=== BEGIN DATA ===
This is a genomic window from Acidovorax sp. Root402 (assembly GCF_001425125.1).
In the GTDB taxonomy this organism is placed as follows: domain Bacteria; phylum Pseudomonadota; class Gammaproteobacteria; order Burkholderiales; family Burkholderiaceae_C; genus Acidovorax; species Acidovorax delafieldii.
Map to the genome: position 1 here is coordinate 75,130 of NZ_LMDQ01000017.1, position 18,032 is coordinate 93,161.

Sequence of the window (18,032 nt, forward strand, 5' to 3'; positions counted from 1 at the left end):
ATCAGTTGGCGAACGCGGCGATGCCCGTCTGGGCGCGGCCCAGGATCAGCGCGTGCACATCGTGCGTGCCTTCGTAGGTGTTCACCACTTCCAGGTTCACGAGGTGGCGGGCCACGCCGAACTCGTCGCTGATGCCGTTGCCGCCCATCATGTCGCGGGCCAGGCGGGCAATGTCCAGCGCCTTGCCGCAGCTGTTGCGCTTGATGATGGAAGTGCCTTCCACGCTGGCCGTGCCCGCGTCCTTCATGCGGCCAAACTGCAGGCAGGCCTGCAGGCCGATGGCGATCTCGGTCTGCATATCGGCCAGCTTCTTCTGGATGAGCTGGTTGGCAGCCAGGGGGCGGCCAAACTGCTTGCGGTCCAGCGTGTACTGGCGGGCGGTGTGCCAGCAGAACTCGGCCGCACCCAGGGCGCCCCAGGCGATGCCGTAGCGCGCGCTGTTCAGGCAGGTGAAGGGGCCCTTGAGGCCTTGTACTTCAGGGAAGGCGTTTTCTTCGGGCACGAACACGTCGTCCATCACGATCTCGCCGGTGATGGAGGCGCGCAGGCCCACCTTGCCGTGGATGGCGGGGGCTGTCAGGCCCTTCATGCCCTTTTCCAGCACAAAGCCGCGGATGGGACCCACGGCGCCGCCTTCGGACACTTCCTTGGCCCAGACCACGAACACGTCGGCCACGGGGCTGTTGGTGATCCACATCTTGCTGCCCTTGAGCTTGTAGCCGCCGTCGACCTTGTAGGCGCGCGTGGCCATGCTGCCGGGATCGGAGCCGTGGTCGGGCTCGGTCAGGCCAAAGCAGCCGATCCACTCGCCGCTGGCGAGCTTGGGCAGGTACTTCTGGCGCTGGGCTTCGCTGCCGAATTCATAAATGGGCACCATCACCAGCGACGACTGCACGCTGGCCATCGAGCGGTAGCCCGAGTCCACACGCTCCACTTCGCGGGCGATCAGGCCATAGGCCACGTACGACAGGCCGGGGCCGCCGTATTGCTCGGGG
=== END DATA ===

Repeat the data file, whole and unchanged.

This is a genomic window from Acidovorax sp. Root402 (assembly GCF_001425125.1).
In the GTDB taxonomy this organism is placed as follows: domain Bacteria; phylum Pseudomonadota; class Gammaproteobacteria; order Burkholderiales; family Burkholderiaceae_C; genus Acidovorax; species Acidovorax delafieldii.
Map to the genome: position 1 here is coordinate 75,130 of NZ_LMDQ01000017.1, position 18,032 is coordinate 93,161.

Sequence of the window (18,032 nt, forward strand, 5' to 3'; positions counted from 1 at the left end):
ATCAGTTGGCGAACGCGGCGATGCCCGTCTGGGCGCGGCCCAGGATCAGCGCGTGCACATCGTGCGTGCCTTCGTAGGTGTTCACCACTTCCAGGTTCACGAGGTGGCGGGCCACGCCGAACTCGTCGCTGATGCCGTTGCCGCCCATCATGTCGCGGGCCAGGCGGGCAATGTCCAGCGCCTTGCCGCAGCTGTTGCGCTTGATGATGGAAGTGCCTTCCACGCTGGCCGTGCCCGCGTCCTTCATGCGGCCAAACTGCAGGCAGGCCTGCAGGCCGATGGCGATCTCGGTCTGCATATCGGCCAGCTTCTTCTGGATGAGCTGGTTGGCAGCCAGGGGGCGGCCAAACTGCTTGCGGTCCAGCGTGTACTGGCGGGCGGTGTGCCAGCAGAACTCGGCCGCACCCAGGGCGCCCCAGGCGATGCCGTAGCGCGCGCTGTTCAGGCAGGTGAAGGGGCCCTTGAGGCCTTGTACTTCAGGGAAGGCGTTTTCTTCGGGCACGAACACGTCGTCCATCACGATCTCGCCGGTGATGGAGGCGCGCAGGCCCACCTTGCCGTGGATGGCGGGGGCTGTCAGGCCCTTCATGCCCTTTTCCAGCACAAAGCCGCGGATGGGACCCACGGCGCCGCCTTCGGACACTTCCTTGGCCCAGACCACGAACACGTCGGCCACGGGGCTGTTGGTGATCCACATCTTGCTGCCCTTGAGCTTGTAGCCGCCGTCGACCTTGTAGGCGCGCGTGGCCATGCTGCCGGGATCGGAGCCGTGGTCGGGCTCGGTCAGGCCAAAGCAGCCGATCCACTCGCCGCTGGCGAGCTTGGGCAGGTACTTCTGGCGCTGGGCTTCGCTGCCGAATTCATAAATGGGCACCATCACCAGCGACGACTGCACGCTGGCCATCGAGCGGTAGCCCGAGTCCACACGCTCCACTTCGCGGGCGATCAGGCCATAGGCCACGTACGACAGGCCGGGGCCGCCGTATTGCTCGGGG